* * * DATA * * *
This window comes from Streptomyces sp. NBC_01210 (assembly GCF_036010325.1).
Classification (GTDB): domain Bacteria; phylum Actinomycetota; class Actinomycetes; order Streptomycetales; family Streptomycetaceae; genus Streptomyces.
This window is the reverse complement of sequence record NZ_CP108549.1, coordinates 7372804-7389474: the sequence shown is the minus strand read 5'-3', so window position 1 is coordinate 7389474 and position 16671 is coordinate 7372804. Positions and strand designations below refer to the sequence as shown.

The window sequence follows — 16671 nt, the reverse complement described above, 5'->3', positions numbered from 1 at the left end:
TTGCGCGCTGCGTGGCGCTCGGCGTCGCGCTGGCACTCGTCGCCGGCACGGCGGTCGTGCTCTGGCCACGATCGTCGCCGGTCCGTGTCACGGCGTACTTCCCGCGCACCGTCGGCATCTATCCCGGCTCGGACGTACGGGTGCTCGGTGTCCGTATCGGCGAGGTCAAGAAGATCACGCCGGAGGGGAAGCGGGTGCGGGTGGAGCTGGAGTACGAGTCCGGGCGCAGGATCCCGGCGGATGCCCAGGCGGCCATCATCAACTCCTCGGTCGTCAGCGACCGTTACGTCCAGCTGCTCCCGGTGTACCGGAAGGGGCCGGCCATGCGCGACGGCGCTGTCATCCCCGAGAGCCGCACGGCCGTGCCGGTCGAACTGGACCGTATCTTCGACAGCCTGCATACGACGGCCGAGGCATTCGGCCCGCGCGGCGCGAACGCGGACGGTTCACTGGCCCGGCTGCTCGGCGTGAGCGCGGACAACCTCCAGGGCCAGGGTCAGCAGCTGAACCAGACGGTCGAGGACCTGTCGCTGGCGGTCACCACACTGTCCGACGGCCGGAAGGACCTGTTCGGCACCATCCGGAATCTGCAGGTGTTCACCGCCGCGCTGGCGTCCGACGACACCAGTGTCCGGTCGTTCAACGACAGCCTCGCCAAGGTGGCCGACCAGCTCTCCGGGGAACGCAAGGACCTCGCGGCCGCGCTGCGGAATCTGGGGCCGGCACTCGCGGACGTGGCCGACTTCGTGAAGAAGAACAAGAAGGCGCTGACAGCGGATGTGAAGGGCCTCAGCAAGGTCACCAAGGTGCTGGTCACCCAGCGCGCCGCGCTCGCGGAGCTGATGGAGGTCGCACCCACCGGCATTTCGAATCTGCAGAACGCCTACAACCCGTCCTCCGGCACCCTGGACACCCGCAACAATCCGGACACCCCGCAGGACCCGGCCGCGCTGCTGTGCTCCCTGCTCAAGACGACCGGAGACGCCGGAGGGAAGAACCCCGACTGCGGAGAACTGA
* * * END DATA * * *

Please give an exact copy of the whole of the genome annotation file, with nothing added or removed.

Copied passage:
This window comes from Streptomyces sp. NBC_01210 (assembly GCF_036010325.1).
Classification (GTDB): domain Bacteria; phylum Actinomycetota; class Actinomycetes; order Streptomycetales; family Streptomycetaceae; genus Streptomyces.
This window is the reverse complement of sequence record NZ_CP108549.1, coordinates 7372804-7389474: the sequence shown is the minus strand read 5'-3', so window position 1 is coordinate 7389474 and position 16671 is coordinate 7372804. Positions and strand designations below refer to the sequence as shown.

The window sequence follows — 16671 nt, the reverse complement described above, 5'->3', positions numbered from 1 at the left end:
TTGCGCGCTGCGTGGCGCTCGGCGTCGCGCTGGCACTCGTCGCCGGCACGGCGGTCGTGCTCTGGCCACGATCGTCGCCGGTCCGTGTCACGGCGTACTTCCCGCGCACCGTCGGCATCTATCCCGGCTCGGACGTACGGGTGCTCGGTGTCCGTATCGGCGAGGTCAAGAAGATCACGCCGGAGGGGAAGCGGGTGCGGGTGGAGCTGGAGTACGAGTCCGGGCGCAGGATCCCGGCGGATGCCCAGGCGGCCATCATCAACTCCTCGGTCGTCAGCGACCGTTACGTCCAGCTGCTCCCGGTGTACCGGAAGGGGCCGGCCATGCGCGACGGCGCTGTCATCCCCGAGAGCCGCACGGCCGTGCCGGTCGAACTGGACCGTATCTTCGACAGCCTGCATACGACGGCCGAGGCATTCGGCCCGCGCGGCGCGAACGCGGACGGTTCACTGGCCCGGCTGCTCGGCGTGAGCGCGGACAACCTCCAGGGCCAGGGTCAGCAGCTGAACCAGACGGTCGAGGACCTGTCGCTGGCGGTCACCACACTGTCCGACGGCCGGAAGGACCTGTTCGGCACCATCCGGAATCTGCAGGTGTTCACCGCCGCGCTGGCGTCCGACGACACCAGTGTCCGGTCGTTCAACGACAGCCTCGCCAAGGTGGCCGACCAGCTCTCCGGGGAACGCAAGGACCTCGCGGCCGCGCTGCGGAATCTGGGGCCGGCACTCGCGGACGTGGCCGACTTCGTGAAGAAGAACAAGAAGGCGCTGACAGCGGATGTGAAGGGCCTCAGCAAGGTCACCAAGGTGCTGGTCACCCAGCGCGCCGCGCTCGCGGAGCTGATGGAGGTCGCACCCACCGGCATTTCGAATCTGCAGAACGCCTACAACCCGTCCTCCGGCACCCTGGACACCCGCAACAATCCGGACACCCCGCAGGACCCGGCCGCGCTGCTGTGCTCCCTGCTCAAGACGACCGGAGACGCCGGAGGGAAGAACCCCGACTGCGGAGAACTGA